Distal ring 105 may incorporate one or more suspension lines 120 connected to distal ring 105. Suspension lines 120 may be connected at opposing sides of the circumference of the distal ring 105 or at arcuate intervals around distal ring 105 to stably suspend impeding ball 125. An impeding member, such as an impeding ball 125, may attach to distal ring 105 via suspension lines 120. Suspension lines 120 may run completely or partially through the ball, or directly attach to impeding ball 125. Alternatively suspension lines 120 may be releasably attached to impeding ball 125. Despite how impeding ball 125 is attached, it is envisioned that impeding ball 125 may be able to partially or freely rotate around suspension lines 120. Further, it will be appreciated that variations to the number and spacing of suspension lines 120 may be utilized depending on design constraints in order to ensure a reliable connection and that such variations are within the scope of the disclosure.
As illustrated in
One having skill in the art will appreciate that various materials may be utilized for construction of proximal 110 and distal 105 rings in order to meet design requirements and biomedical restraints. Proximal 110 and distal 105 rings may be made of a rigid material, a semi-rigid material, or a non-rigid. Preferably, proximal ring 110 and distal ring 105 may be made of an elastic, bendable, or otherwise resilient material. Materials that are may be used and within the scope of the disclosure include metal, plastic, fabric, elastomers, or composite materials.
Proximal ring 110 may have substantially the same circumference as distal ring 105. It will be appreciated that the diameter of proximal ring 110 and distal ring 105 may vary in size depending upon the application, such as size or age of patient, and the endolumenal passage being treated, and that such variations are within the scope of the disclosure. For example, proximal 110 and distal 105 rings may have an internal diameter from 0.5″ to 2.5″.
Central opening 117 of distal ring 105 and proximal ring 110 may define the size of the created stoma D and a maximum possible effective orifice. Central opening 117 may be a relatively constant size, however, the size may also vary where distal ring 105 and proximal ring 110 are made of an elastic or resilient material. The positioning of impeding ball 125 with relative to distal ring 105 and proximal ring 110 will thus affect the configuration or size of the effective orifice. Ingested food material may apply a force upon suspended impeding ball 125 and may subsequently displace it laterally or vertically from its original location, discussed below.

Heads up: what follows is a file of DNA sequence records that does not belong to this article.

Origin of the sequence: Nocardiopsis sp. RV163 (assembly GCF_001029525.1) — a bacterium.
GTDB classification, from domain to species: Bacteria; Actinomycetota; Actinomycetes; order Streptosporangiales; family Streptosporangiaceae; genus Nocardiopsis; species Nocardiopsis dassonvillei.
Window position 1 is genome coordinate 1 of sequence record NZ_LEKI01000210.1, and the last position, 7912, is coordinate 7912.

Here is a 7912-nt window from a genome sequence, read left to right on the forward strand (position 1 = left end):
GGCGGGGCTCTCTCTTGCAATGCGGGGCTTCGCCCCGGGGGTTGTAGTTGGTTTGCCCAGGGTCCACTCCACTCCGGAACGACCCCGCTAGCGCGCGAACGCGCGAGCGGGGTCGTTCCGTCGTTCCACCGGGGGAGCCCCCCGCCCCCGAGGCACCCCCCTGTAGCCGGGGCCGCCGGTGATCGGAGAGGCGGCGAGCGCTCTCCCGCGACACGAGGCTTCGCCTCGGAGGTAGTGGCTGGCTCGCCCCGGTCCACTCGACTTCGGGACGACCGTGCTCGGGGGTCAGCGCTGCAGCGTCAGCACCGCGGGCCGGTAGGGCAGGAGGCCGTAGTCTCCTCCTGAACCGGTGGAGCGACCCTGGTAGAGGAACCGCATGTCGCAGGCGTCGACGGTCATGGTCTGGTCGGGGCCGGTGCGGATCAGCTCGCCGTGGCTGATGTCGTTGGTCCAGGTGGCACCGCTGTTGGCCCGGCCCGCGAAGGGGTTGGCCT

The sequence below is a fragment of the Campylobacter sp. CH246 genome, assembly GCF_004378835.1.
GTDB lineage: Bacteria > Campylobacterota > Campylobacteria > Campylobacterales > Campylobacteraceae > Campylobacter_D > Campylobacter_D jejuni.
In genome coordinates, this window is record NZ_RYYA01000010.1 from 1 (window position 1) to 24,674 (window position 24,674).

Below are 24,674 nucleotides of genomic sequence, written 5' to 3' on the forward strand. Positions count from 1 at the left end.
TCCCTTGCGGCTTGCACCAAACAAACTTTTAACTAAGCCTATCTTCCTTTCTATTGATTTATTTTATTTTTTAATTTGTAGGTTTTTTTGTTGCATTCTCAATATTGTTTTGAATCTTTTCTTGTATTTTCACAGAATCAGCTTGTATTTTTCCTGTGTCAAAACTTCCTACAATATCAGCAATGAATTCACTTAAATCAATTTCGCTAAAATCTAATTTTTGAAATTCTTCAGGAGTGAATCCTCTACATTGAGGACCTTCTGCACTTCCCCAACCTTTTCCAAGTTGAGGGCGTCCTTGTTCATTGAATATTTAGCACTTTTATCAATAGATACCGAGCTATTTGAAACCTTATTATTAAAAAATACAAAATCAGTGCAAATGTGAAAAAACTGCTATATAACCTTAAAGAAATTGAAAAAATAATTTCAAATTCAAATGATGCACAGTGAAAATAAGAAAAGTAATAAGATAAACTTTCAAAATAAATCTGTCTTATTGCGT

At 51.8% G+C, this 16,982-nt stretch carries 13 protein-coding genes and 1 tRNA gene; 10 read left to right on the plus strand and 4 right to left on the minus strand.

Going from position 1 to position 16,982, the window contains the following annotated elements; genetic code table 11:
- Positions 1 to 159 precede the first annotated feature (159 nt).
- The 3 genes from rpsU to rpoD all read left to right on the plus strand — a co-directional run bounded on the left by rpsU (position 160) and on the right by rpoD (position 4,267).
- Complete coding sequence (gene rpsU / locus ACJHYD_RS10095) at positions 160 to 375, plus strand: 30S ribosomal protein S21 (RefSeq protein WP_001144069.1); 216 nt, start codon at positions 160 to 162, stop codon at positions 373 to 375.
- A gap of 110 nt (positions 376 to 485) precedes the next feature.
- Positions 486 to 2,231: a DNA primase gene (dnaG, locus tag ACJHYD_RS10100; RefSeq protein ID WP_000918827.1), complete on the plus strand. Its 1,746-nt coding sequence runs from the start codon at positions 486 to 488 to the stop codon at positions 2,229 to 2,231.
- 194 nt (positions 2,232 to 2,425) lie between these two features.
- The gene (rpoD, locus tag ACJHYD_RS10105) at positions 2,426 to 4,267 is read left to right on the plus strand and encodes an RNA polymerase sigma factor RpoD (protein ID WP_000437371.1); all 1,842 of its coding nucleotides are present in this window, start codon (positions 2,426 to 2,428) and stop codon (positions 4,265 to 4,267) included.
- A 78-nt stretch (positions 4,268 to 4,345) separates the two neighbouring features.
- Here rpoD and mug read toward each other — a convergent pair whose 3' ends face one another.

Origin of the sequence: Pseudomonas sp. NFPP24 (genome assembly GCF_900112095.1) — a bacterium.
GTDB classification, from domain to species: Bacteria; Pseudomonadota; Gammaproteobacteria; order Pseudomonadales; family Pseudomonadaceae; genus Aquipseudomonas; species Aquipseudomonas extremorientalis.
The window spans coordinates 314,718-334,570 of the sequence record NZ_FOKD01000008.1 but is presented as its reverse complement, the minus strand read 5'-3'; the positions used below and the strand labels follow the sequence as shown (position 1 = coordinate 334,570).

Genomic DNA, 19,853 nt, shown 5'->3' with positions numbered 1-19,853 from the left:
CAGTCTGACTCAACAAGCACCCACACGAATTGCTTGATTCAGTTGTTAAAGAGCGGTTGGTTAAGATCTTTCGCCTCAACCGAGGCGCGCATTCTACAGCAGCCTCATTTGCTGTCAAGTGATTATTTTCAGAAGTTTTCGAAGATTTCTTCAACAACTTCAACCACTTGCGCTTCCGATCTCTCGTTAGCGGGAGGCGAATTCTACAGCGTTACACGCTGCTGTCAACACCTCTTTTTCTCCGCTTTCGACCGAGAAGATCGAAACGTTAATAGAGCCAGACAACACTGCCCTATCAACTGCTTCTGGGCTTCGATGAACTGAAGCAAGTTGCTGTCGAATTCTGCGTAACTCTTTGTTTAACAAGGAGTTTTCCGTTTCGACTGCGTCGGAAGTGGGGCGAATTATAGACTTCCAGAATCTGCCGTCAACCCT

Between each of pleats 122 a plurality of spaces 126 may be created. Spaces 126 may serve as a vent for liquid and gas to pass from one stomach compartment to the other, eliminating a possible source of patient discomfort. Alternatively, a physician my choose to seal off spaces 126 by stripping or burning the mucosa of the tissue between the pleats, enabling the tissue to heal or fuse together. The physician may also utilize a suturing device to suture spaces 126 closed.
The implantation of distal 105 and proximal 110 rings, to form a stoma D of controlled size, creates an additional impedance for ingested food material. Stoma D and impeding ball 125 thus allow proximal chamber B to retain food material for a longer period of time than if there were no implant 100. It will be appreciated that the volume, viscosity, and/or digestive state of the food material may also be factors in determining how quickly material will pass through the stoma D. As the food material takes longer to pass through proximal chamber B it may be difficult or temporarily impossible for the patient to ingest more food material at one sitting. Further, this arrangement may additionally create a feeling of satiety, enabling the patient to voluntarily discontinue eating at the sitting.
Impeding ball 125 may be made of a bio-compatible material that is resistant to the acids of the digestive system. The weight and density of the material of impeding ball 125 may chosen based on how easily impeding ball 125 may be moved aside or displaced by the force applied by the ingested food material within proximal stomach B. Stainless steel, titanium, plastic, gold, platinum, silicone, zirconium, nylon, ceramic, polypropylene, Teflon®, glass, silicone, etc. are all exemplary materials for construction of impeding ball 125.
Further impeding ball 125 may be adapted to be inflated. An inflatable impeding ball 125 may have an injection port (not shown) for introducing liquids therein. By injecting fluid into an inflatable impeding ball, the impeding ball would increase in volume, thereby decreasing the amount of the effective orifice area available for material to pass through distal ring 105. Conversely, by removing fluid from an inflatable impeding ball, the impeding ball would decrease in volume, thereby increasing the amount of effective orifice area available for material to pass through distal ring 105.
Impeding ball 125 may vary in size. The size of impeding ball 125 may also vary relative to the size of rings 105 and 110. Generally, impeding ball 125 has a diameter that is less than the diameter of the inner circumference 121 of distal ring 105. This prevents impeding ball 125 from becoming stuck within distal ring 105, preventing the creation of a possible one-way valve that may hamper the patient's ability to regurgitate material. The impeding ball 125 may be of a size that may be relatively easy to swallow and passed through the digestive track. For example, the size of impeding ball 125 may be in the range of 10-20 mm. It also enables gas to pass freely in either direction through the outlet D. As previously stated, impeding ball 125 may be made of or replaced with an object that has a shape that is other than spherical, such as an oval or football shape, cube shape, or irregular shape.